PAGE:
- Getting students to present their work
- Getting through the lessons on time
- Managing vocabulary - stopping and explicitly teaching vocab after we have "had our hands" on a concept or idea
- Getting students to do their homework
- Ensuring all group members are working when given time to work individually or with their group
- Telling them too early whether or not they are correct
- Letting the students correct/critique each other

Areas I am making improvements:

- I'm taking students' pencils out of their hands much less
- I am recognizing that it is okay to let them put incorrect work on chart paper (this is hard for me) - however, when I do this and I allow the students to discuss their "findings" the STUDENTS can critique and learn to analyze and discuss their ideas
- I am beginning to allow myself to divide assignments up where I assign a few problems to each group instead of having everyone do every problem. Picking and choosing the assignments is hard though. There are some that I want each student to have at least read and "struggled with" before anyone starts sharing their solutions.
- Celebrating different approaches
- Giving a quiz that has depth but using a rubric so that success on the quiz is easier to achieve. I used to be scared to put too many "hard ones" on a quiz or test for fear that I would set the students up for failure. However, with our new curriculum every activity we do is based off a word problem within the context of the unit. I have found that my students are much more willing to attempt word problems now. The quiz I gave Friday had 2 multi-step word problems on it. That was it. These are types of problems that the students would skip if it were a 20 problem test and the other 18 were just computational. I made a rubric for the 2 problems and gave 5 points for each item (labeling axes, scaling axes, plotting points correctly, drawing the line of best fit correctly, generating the rule for the line, etc...).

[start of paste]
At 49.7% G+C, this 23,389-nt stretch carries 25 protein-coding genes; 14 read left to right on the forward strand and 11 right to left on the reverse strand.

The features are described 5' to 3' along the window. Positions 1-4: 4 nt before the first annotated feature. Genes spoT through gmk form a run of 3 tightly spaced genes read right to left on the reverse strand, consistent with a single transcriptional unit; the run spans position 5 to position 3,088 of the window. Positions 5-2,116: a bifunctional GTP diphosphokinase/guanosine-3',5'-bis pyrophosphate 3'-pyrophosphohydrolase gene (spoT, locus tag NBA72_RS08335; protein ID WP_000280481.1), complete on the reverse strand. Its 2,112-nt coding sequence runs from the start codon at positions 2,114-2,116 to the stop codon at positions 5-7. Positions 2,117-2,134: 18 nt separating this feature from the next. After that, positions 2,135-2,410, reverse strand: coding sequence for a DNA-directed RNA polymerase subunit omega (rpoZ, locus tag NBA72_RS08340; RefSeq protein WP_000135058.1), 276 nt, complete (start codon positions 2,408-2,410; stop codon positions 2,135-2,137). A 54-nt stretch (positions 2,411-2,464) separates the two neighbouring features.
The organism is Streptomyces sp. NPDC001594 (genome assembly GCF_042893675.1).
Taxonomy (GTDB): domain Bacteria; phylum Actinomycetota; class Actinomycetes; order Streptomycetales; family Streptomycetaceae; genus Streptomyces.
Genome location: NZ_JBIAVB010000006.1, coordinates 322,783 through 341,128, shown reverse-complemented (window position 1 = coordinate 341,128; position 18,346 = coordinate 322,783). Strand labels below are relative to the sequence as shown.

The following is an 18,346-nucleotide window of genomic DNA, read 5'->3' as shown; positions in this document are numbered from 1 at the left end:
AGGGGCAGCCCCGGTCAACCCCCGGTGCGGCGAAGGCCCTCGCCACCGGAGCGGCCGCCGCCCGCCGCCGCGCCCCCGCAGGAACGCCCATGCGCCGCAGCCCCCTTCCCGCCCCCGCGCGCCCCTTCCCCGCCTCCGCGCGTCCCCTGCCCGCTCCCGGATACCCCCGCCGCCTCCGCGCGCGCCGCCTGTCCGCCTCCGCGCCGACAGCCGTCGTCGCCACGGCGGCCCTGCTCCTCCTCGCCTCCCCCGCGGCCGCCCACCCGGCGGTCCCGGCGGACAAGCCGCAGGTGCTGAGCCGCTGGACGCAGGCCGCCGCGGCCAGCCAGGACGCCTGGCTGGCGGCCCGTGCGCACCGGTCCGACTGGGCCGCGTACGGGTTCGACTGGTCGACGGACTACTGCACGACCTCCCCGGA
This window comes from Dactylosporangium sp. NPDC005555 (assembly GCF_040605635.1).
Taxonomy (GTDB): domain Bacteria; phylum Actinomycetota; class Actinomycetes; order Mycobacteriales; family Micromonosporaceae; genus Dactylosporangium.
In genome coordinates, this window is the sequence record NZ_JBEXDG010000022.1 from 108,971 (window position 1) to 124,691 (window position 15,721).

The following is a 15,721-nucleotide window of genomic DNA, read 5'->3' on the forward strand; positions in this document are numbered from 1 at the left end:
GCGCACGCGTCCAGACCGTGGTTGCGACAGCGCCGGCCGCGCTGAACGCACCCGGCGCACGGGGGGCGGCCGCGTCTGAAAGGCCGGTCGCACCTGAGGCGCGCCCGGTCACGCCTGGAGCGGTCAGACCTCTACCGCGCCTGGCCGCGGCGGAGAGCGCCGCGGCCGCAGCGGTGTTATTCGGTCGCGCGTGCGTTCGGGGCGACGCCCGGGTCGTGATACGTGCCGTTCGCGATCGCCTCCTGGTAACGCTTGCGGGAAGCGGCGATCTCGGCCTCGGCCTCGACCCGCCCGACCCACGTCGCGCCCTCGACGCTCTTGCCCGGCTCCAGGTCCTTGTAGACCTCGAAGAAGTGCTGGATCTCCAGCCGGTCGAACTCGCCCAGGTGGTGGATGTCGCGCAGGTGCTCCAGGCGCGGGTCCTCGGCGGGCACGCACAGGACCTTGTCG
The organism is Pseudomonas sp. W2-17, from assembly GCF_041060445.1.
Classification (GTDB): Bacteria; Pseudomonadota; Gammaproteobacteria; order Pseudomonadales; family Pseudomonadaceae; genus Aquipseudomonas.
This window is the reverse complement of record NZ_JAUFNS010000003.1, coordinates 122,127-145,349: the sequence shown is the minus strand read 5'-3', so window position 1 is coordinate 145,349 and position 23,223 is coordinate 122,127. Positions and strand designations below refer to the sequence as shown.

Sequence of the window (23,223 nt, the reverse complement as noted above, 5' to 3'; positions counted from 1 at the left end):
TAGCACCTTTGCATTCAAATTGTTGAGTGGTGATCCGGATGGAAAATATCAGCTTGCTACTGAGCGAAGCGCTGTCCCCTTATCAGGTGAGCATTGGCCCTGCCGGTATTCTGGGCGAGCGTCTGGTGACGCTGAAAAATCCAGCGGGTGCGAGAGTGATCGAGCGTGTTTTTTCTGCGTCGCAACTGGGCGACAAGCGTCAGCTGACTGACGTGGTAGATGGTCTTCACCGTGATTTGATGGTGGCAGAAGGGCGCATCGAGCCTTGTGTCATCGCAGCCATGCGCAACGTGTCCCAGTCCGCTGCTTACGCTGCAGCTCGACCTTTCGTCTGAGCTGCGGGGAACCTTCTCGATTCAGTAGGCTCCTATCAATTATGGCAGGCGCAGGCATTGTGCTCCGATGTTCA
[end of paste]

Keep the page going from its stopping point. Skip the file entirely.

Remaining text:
- Trusting the curriculum...I must admit that this is more of a "forced" thing right now due to time. There are times I think about stopping and pulling out old tests or other standardized-test-like questions to see how the students will do on them. However, I don't have time since we started using the Meaningful Math books 7 weeks into the year. I do believe in the curriculum - more and more every day. I do think that my students have really engaged with the content and will have a much better shot at retaining the information because of the way it has been presented within the context and revisited several times.
- I remember our Instructional Partner, Dr. Montgomery, telling me a few times in the past to create a project that covers several standards at once (when I was stressing about covering everything in the COS). Well, most of the activities in this book do that. Therefore, even though the activities are in depth and at first difficult to the students, they will have the opportunity to become "fluent" in them because they get opportunities to do the same type of activity multiple times. There may be a few tweaks to the activity but the topics are usually revisited. Especially the big ones.
- I have often said that the 2 most important concepts I want my algebra students to be able to understand (and retain) is graphing and solving all types of equations. Well, as far as I can tell in our new standards these 2 topics should technically be mastered prior to entering algebra. My interpretation of the standards is that once in 9th grade they must learn to APPLY their knowledge of graphing and equations. WOW is that covered in these books! The majority of my students are not proficient at solving equations and graphing when they come to me but hopefully they will be stronger every year.